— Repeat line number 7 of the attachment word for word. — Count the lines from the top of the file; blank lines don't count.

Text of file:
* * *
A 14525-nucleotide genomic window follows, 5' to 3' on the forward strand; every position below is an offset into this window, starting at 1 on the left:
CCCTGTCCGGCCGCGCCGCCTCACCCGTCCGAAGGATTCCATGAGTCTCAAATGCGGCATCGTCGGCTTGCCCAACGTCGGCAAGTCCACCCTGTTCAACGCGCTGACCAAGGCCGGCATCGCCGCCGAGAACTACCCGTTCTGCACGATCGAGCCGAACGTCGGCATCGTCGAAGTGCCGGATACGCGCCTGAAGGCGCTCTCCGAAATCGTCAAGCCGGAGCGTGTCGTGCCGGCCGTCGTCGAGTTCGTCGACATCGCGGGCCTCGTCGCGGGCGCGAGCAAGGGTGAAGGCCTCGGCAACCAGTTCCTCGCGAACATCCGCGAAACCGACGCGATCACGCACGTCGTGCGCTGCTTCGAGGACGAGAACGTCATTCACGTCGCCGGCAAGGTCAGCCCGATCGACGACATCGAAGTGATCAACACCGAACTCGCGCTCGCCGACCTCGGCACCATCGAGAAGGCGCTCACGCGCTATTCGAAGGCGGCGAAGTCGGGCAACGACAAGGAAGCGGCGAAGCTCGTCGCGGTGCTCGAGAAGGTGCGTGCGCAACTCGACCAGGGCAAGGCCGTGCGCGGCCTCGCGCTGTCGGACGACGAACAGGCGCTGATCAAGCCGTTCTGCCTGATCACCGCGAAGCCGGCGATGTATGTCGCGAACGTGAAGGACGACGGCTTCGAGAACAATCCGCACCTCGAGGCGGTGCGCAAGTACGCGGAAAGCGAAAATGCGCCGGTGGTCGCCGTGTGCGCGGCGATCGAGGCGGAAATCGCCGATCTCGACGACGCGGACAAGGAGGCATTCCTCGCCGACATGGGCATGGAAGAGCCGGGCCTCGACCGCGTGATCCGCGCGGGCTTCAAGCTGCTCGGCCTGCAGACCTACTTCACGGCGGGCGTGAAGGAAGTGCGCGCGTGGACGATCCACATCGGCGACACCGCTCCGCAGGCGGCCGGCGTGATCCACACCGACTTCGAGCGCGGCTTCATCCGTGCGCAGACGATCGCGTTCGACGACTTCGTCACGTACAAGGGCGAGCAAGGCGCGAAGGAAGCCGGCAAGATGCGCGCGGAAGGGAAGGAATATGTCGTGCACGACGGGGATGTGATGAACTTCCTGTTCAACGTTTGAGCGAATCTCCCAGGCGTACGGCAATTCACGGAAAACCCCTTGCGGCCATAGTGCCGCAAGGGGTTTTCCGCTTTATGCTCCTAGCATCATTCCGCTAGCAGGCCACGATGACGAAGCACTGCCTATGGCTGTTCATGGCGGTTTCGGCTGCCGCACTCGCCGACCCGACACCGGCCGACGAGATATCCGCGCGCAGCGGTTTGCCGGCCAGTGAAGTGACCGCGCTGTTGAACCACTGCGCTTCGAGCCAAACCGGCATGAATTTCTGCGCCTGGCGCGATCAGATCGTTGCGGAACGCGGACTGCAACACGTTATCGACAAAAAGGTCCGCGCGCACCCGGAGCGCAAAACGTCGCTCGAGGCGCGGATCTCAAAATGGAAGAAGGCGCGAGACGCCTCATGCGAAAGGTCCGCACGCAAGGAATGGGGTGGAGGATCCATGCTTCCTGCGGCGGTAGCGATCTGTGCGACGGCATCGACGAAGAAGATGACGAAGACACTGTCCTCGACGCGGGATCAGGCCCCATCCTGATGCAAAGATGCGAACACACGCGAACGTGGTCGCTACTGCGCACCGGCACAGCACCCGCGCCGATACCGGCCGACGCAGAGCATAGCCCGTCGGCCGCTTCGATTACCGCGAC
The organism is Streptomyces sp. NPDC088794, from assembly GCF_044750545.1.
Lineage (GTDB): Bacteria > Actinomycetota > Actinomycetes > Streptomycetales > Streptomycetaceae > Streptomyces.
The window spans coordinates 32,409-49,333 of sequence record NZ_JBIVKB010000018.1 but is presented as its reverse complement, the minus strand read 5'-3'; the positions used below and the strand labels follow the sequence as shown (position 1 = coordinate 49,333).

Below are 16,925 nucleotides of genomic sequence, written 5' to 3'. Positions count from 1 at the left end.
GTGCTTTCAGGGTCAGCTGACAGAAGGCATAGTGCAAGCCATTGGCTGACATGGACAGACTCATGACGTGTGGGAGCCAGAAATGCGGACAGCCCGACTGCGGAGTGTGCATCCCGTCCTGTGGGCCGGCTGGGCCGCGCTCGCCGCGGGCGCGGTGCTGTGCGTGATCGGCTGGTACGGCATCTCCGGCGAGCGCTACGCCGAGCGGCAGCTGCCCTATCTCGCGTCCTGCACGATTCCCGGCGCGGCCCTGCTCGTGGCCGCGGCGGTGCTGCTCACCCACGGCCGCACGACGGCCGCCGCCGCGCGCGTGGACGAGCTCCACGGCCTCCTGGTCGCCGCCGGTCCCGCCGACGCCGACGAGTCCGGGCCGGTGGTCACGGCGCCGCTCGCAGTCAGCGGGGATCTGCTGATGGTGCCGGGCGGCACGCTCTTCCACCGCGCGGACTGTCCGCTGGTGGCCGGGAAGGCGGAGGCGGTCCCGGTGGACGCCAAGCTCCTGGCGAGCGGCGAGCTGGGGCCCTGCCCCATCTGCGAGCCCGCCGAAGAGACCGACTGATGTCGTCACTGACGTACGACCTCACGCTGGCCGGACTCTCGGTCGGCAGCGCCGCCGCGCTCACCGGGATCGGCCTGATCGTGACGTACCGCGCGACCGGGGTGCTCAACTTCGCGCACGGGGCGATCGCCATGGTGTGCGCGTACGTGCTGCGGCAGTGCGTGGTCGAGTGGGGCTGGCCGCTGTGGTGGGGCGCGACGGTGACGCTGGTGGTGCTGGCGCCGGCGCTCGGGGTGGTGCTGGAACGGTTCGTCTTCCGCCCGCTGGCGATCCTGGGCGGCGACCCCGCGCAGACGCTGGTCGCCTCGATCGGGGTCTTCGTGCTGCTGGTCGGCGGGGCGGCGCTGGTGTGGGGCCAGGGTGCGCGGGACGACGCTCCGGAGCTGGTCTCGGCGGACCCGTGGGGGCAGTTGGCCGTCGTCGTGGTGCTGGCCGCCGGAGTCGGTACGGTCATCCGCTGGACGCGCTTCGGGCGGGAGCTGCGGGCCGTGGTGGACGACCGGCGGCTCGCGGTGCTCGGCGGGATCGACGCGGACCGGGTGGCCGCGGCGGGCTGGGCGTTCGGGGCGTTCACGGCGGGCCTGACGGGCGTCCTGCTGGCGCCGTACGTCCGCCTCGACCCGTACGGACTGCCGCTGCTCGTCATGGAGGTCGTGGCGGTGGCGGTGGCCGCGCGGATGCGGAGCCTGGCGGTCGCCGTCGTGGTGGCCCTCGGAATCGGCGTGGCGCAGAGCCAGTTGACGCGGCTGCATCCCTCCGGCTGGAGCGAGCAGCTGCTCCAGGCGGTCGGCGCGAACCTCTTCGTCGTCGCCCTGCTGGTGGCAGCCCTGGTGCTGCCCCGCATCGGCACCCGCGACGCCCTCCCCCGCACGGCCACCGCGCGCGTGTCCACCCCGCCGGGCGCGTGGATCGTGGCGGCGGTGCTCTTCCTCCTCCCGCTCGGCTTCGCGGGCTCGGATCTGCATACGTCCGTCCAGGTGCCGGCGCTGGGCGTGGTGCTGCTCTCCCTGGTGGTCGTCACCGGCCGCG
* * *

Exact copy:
GTGCTTTCAGGGTCAGCTGACAGAAGGCATAGTGCAAGCCATTGGCTGACATGGACAGACTCATGACGTGTGGGAGCCAGAAATGCGGACAGCCCGACTGCGGAGTGTGCATCCCGTCCTGTGGGCCGGCTGGGCCGCGCTCGCCGCGGGCGCGGTGCTGTGCGTGATCGGCTGGTACGGCATCTCCGGCGAGCGCTACGCCGAGCGGCAGCTGCCCTATCTCGCGTCCTGCACGATTCCCGGCGCGGCCCTGCTCGTGGCCGCGGCGGTGCTGCTCACCCACGGCCGCACGACGGCCGCCGCCGCGCGCGTGGACGAGCTCCACGGCCTCCTGGTCGCCGCCGGTCCCGCCGACGCCGACGAGTCCGGGCCGGTGGTCACGGCGCCGCTCGCAGTCAGCGGGGATCTGCTGATGGTGCCGGGCGGCACGCTCTTCCACCGCGCGGACTGTCCGCTGGTGGCCGGGAAGGCGGAGGCGGTCCCGGTGGACGCCAAGCTCCTGGCGAGCGGCGAGCTGGGGCCCTGCCCCATCTGCGAGCCCGCCGAAGAGACCGACTGATGTCGTCACTGACGTACGACCTCACGCTGGCCGGACTCTCGGTCGGCAGCGCCGCCGCGCTCACCGGGATCGGCCTGATCGTGACGTACCGCGCGACCGGGGTGCTCAACTTCGCGCACGGGGCGATCGCCATGGTGTGCGCGTACGTGCTGCGGCAGTGCGTGGTCGAGTGGGGCTGGCCGCTGTGGTGGGGCGCGACGGTGACGCTGGTGGTGCTGGCGCCGGCGCTCGGGGTGGTGCTGGAACGGTTCGTCTTCCGCCCGCTGGCGATCCTGGGCGGCGACCCCGCGCAGACGCTGGTCGCCTCGATCGGGGTCTTCGTGCTGCTGGTCGGCGGGGCGGCGCTGGTGTGGGGCCAGGGTGCGCGGGACGACGCTCCGGAGCTGGTCTCGGCGGACCCGTGGGGGCAGTTGGCCGTCGTCGTGGTGCTGGCCGCCGGAGTCGGTACGGTCATCCGCTGGACGCGCTTCGGGCGGGAGCTGCGGGCCGTGGTGGACGACCGGCGGCTCGCGGTGCTCGGCGGGATCGACGCGGACCGGGTGGCCGCGGCGGGCTGGGCGTTCGGGGCGTTCACGGCGGGCCTGACGGGCGTCCTGCTGGCGCCGTACGTCCGCCTCGACCCGTACGGACTGCCGCTGCTCGTCATGGAGGTCGTGGCGGTGGCGGTGGCCGCGCGGATGCGGAGCCTGGCGGTCGCCGTCGTGGTGGCCCTCGGAATCGGCGTGGCGCAGAGCCAGTTGACGCGGCTGCATCCCTCCGGCTGGAGCGAGCAGCTGCTCCAGGCGGTCGGCGCGAACCTCTTCGTCGTCGCCCTGCTGGTGGCAGCCCTGGTGCTGCCCCGCATCGGCACCCGCGACGCCCTCCCCCGCACGGCCACCGCGCGCGTGTCCACCCCGCCGGGCGCGTGGATCGTGGCGGCGGTGCTCTTCCTCCTCCCGCTCGGCTTCGCGGGCTCGGATCTGCATACGTCCGTCCAGGTGCCGGCGCTGGGCGTGGTGCTGCTCTCCCTGGTGGTCGTCACCGGCCGCG